Given the growing need for long-term care, more advisors are talking to clients about LTC insurance, hybrid life, and other funding options. Fewer advisors, however, are discussing the specific options for care. To many clients – particularly those who’ve never dealt with an aging parent’s LTC – the whole thing seems hazy and unpredictable.
From in-home help to full-time nursing care, a wide range of services are available, each with pros, cons and varying costs. By educating your clients on the specifics, you can steer them towards sounder funding strategies – and perhaps finally convince them that LTC coverage is worth the cost. Ultimately, if you’re going to talk about LTCI, you need to be able to discuss what care will actually entail. What are your clients really preparing to pay for?
According to the AARP, nearly 90 percent of people 65 and older want to remain in their homes as long as possible, and 80 percent believe they’ll stay the rests of their lives.
“I have found, from dealing with institutions and custodial caregivers, that we can retain a much higher dignity and quality of life in the home,” says Roger Bell, president of Roger R. Bell & Company.
For these folks, in-home services make it possible to age in place – at least for a time. Custodial or non-skilled care helps with cooking, bathing and other basic tasks. Caregivers often visit for a few hours per day, but some situations require they live on-site to provide around-the-clock care. This option is common among clients who suffer from Alzheimer’s or dementia, but who have no other pressing medical concerns.
The other in-home option is nursing or skilled care, provided by licensed medical professionals through home health agencies. These providers can manage oxygen, give medications, administer therapy and more. They’re state-licensed and (usually) Medicare-certified, and their services may be covered by Medicare, Medicaid and other forms of health insurance.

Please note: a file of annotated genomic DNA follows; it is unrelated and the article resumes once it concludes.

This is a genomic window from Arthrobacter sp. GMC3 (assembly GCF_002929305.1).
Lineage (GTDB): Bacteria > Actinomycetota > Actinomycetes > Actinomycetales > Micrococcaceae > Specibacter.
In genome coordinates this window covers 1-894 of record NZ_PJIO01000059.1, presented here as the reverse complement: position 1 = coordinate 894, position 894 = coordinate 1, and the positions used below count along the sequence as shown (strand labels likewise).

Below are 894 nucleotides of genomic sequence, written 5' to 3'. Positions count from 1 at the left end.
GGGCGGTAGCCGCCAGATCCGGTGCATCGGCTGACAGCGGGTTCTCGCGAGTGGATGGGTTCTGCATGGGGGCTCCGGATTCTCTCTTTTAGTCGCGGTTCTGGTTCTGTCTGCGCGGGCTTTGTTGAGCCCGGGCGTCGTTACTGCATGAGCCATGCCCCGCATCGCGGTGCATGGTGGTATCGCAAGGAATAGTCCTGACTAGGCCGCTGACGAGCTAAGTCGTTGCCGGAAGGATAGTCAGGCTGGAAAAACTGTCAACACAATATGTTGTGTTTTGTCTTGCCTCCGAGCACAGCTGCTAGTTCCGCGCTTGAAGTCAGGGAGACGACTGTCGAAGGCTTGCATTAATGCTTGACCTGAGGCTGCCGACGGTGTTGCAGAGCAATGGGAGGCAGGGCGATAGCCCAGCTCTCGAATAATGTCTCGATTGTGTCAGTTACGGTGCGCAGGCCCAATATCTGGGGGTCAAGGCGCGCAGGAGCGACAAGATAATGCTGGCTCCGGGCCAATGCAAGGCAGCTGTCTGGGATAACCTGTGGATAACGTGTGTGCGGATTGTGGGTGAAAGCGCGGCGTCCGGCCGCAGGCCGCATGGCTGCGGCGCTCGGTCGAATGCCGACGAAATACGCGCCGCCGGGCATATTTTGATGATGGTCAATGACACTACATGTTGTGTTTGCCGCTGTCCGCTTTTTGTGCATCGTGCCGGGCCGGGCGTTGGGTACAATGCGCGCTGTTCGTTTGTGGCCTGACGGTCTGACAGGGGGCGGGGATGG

However, the waters become murky for clients who require medical assistance and help around the house, which may require service from different providers and funding from different insurers.
Both options average between $3,500 and $4,000 per month, but costs vary wildly depending upon location and the amount of care required.
“In a non-metropolitan area, residential caregivers might start around $14 per hour,” says Bell. In upstate New York or downtown Chicago, on the other hand, rates are closer to $22 – $25 per hour, and they may rise substantially for certain types of skilled care.
Overall, in-home care can be an attractive option, but it’s not always the cost-cutter clients assume it to be. A few hours of daily in-home help may be covered in full by a modest LTCI policy. For dependent clients who need constant monitoring and medical attention, however, the costs could exceed those of residential care.
When it comes to facility-based care, the least involved option is assisted living, which combines housing, meals, support services and limited medical care.
“The costs are usually based à la carte on what services are needed,” says Bell.
Some residents essentially pay room and board, while others pay more for medication management, apartment cleanup and other extras.
Typically a shorter-term arrangement, nursing care is for clients with greater medical needs and little to no independence.
“Nobody wants to talk about it, but it doesn’t have to be permanent,” says Adam Hyers of Hyers & Associates. “You might break a hip, receive nursing care for a few months, and then go back to assisted living or even back home.”